The CIPR’s State of the Profession survey provides valuable data on the trends, issues and challenges impacting the public relations profession. It’s important to note that the research was conducted before the advent of COVID-19 and its subsequent impact on society and the economy.
It always contains fascinating and actionable insights and this year’s report is no exception. It delves deeper into the issue of social mobility and builds on last year’s alarming finding that 28% of PR practitioners attended fee-paying schools compared to a UK average of 7%.
As with previous reports I was most interested in the challenges facing the profession, the most common activities done by PR practitioners and the skills and experience they possess. The gaps between these three are where I can often help my clients the most by helping them to ensure their teams have the right skills to do the right things in the most effective way to meet the challenges of today and the future.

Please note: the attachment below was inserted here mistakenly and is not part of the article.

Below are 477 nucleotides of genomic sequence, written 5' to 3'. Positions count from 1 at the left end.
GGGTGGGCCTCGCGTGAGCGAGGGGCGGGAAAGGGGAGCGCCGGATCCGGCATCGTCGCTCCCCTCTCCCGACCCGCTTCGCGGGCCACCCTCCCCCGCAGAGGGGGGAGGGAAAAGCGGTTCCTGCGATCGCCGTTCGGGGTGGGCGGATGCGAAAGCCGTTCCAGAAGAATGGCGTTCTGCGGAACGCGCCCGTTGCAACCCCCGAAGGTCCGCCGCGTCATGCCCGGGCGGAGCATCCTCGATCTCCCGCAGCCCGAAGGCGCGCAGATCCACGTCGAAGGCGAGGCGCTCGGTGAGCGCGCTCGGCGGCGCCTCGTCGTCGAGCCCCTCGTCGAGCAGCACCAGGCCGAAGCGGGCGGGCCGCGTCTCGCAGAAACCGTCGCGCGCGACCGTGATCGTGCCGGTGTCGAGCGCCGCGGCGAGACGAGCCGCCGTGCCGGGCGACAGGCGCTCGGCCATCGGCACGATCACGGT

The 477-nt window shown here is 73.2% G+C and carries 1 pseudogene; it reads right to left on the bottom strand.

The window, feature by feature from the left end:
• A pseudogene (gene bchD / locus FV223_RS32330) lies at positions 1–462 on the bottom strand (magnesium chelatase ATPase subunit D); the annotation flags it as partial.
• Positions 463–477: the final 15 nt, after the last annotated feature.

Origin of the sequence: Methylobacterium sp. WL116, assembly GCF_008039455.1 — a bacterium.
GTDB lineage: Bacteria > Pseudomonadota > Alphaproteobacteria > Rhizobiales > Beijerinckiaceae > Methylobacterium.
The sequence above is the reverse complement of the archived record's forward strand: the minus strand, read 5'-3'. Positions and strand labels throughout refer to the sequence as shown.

Challenges facing the PR profession
Each year respondents are asked to rank what they see as the top five challenges facing the PR industry. This year ‘under-representation of public relations practitioners at board level’ is at number one, up from second place in last year’s challenges. I have mixed views about this as we really need to understand what practitioners mean by under-represented.
There are two main ways for PR to be ‘represented’ at board level. The first is that a PR practitioner sits on the board. When PR practitioners are represented on the board it is rarely with that title as it is usually a variation on communications. The second is that the PR practitioner has direct, unfettered access to the CEO and other key members of the C-suite. I started a lively discussion on Twitter recently about that issue and I have a partially written blog post that I’ll publish soon.